Jump directly to the content

Coffee Shop Founded by a Pastor Fails to Qualify for Tax-Exempt Status

Key point. The operation of a coffee shop as a church outreach to the community will not constitute a basis for tax-exempt status if the operation of the coffee shop is overly commercialized to the extent that the religious purpose is minimal.

The IRS ruled that a "coffee shop" founded by the pastor of a church for personal evangelism in an urban area did not qualify for tax-exempt status since it was indistinguishable in operation from secular, for-profit coffee shops. A nonprofit corporation (the "Corporation") was formed for the following four purposes:

  1. Proclaim earnestly the gospel message and to urge its personal acceptance.
  2. Promote prayer, Bible study, missions, Christian fellowship, evangelism, Christian service and encouraging, in every possible way, a lifetime commitment to Christ.
  3. Provide a forum in which the Gospel of Jesus Christ can be discussed with non-believers outside of a formal church setting.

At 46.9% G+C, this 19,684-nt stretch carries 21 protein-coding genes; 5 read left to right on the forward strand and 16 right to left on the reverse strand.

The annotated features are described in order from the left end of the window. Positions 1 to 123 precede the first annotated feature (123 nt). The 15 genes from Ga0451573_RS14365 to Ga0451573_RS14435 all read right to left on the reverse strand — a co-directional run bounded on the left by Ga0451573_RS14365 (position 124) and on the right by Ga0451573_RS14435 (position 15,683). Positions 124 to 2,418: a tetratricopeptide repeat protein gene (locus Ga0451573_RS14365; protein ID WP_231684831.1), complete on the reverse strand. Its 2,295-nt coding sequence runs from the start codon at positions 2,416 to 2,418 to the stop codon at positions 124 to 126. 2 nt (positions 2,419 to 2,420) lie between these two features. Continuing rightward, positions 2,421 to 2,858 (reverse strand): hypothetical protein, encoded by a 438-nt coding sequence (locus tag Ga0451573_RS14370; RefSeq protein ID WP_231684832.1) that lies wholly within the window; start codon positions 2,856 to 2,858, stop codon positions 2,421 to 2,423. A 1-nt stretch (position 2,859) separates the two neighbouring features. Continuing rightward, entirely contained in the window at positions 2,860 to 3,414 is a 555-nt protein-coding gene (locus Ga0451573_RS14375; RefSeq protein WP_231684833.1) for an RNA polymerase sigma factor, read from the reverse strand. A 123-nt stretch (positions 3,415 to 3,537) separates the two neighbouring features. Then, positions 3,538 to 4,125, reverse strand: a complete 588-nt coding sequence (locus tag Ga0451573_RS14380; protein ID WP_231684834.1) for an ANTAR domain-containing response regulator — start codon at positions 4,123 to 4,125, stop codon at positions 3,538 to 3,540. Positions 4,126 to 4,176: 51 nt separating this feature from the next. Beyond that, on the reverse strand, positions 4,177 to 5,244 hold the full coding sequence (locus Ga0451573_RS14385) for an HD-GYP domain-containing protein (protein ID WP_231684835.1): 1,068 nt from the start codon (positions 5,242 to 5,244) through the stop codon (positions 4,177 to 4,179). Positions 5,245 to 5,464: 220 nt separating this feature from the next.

Join now to access this member-only content

Become a Member

Already a member? for full access.

Related Topics:
  • August 22, 2017

Related ResourcesVisit Store

2020 Church & Clergy Tax Guide
2020 Church & Clergy Tax Guide
Find comprehensive help understanding United States tax laws as they relate to pastors and churches.
Church Finance
Church Finance
Learn about budgeting, financial reporting, tax compliance, insurance coverage, and more.
Politics and the Church
Politics and the Church
Tax and legal guidelines faith-based organizations need to know before jumping into the political fray.
20 Finance Questions Churches Ask
20 Finance Questions Churches Ask
Richard Hammar answers relevant tax and finance questions for church leaders.